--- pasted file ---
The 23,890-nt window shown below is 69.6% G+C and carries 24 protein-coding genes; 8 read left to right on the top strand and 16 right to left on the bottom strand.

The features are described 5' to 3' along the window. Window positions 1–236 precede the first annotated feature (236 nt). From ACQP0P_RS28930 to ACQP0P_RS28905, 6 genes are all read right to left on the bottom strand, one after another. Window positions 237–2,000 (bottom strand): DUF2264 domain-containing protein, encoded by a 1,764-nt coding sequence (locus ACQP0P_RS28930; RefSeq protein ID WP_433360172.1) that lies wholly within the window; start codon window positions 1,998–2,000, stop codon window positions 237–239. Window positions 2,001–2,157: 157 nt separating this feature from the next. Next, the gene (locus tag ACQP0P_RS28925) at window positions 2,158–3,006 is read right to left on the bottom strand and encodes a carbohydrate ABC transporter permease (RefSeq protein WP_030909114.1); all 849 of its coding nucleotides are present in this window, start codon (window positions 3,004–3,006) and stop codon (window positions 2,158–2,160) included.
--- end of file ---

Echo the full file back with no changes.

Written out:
The 23,890-nt window shown below is 69.6% G+C and carries 24 protein-coding genes; 8 read left to right on the top strand and 16 right to left on the bottom strand.

The features are described 5' to 3' along the window. Window positions 1–236 precede the first annotated feature (236 nt). From ACQP0P_RS28930 to ACQP0P_RS28905, 6 genes are all read right to left on the bottom strand, one after another. Window positions 237–2,000 (bottom strand): DUF2264 domain-containing protein, encoded by a 1,764-nt coding sequence (locus ACQP0P_RS28930; RefSeq protein ID WP_433360172.1) that lies wholly within the window; start codon window positions 1,998–2,000, stop codon window positions 237–239. Window positions 2,001–2,157: 157 nt separating this feature from the next. Next, the gene (locus tag ACQP0P_RS28925) at window positions 2,158–3,006 is read right to left on the bottom strand and encodes a carbohydrate ABC transporter permease (RefSeq protein WP_030909114.1); all 849 of its coding nucleotides are present in this window, start codon (window positions 3,004–3,006) and stop codon (window positions 2,158–2,160) included.